Los Angeles, CA (PRWEB) March 17, 2014
Many parents are faced into a tight spot particularly on financial matters when paying for their child’s college. Roth Solo 401k account holders dealing with this financial problem must be pleased to know that there are options available for them using their retirement money to fund or to support qualified higher education expenses for their child.
One of the options for parents who own a Roth Solo 401 k is to use the loan feature of the said retirement plan. The minimum amount to make a loan must not go below $1,000 while the maximum loan amount that a plan holder could possibly borrow is half the amount of their account value but not to exceed $50,000. With this limit, account holder must be aware that they cannot borrow large sums of cash from their retirement savings. Borrowing from the account doesn’t require a particular purpose to get approved. The amount borrowed can be used for any purpose and that includes education expenses.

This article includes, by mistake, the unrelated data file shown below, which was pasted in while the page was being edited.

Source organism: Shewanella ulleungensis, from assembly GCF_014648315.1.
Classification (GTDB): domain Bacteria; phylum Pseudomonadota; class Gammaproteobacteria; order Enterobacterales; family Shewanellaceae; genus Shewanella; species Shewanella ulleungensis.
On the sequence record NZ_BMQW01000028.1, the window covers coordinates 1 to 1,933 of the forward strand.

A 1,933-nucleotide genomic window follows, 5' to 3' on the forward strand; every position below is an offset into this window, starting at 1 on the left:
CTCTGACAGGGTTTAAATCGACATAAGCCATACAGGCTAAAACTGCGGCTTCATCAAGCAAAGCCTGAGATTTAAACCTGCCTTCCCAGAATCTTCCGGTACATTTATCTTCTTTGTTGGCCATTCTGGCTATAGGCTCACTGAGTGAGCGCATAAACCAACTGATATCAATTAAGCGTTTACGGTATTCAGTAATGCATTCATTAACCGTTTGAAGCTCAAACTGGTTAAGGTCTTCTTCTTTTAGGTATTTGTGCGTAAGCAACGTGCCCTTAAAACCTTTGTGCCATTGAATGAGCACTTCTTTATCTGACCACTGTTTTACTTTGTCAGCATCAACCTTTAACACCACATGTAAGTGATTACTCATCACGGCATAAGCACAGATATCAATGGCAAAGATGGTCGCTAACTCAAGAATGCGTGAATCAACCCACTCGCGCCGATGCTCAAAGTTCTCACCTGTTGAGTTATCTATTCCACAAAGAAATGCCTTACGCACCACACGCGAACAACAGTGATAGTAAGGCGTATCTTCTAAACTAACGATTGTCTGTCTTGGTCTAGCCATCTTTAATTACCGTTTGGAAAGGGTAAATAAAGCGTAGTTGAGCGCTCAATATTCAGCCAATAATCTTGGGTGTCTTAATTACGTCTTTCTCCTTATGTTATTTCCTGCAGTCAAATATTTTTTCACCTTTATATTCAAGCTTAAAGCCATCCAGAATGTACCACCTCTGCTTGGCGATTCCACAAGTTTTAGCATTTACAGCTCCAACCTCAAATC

In the case of early withdrawal, even if Roth Solo 401k contributions are made after tax, early withdrawals are considered as non-qualified distribution and therefore would be subjected to a 10 percent tax added on the taxable part which is normally the earnings on contribution to 401k. But there are exemptions to this rule. IRS stipulated that payments made for the purpose of qualified higher education expenses are not covered by the additional 10 percent tax. Qualified education expenses are the school fees (tuition and other related expenses) for eligible students which must be paid by the parents.
Take note that qualified education expenses do not include room and boarding, insurance fees, medical and student health fees, transportation expenses, and personal, living or family expenses. Instead of applying for student loans which according to Josh Freedman’s article from Forbes.com is “one of the worst possible ways to pay for college” taking advantage of Solo 401k funds could be a better option.
Sense Financial is California's leading provider of retirement accounts with "Checkbook Control": the Solo 401k and the Checkbook IRA. Over the years, they have assisted hundreds of clients obtain checkbook control over their retirement accounts while providing them with the ability to invest in virtually any investment class, including real estate, private lending, mortgage notes and much more without the need for custodian approval.
To learn more information about Solo 401(k) for self-employed real estate agents, please visit http://www.sensefinancial.com.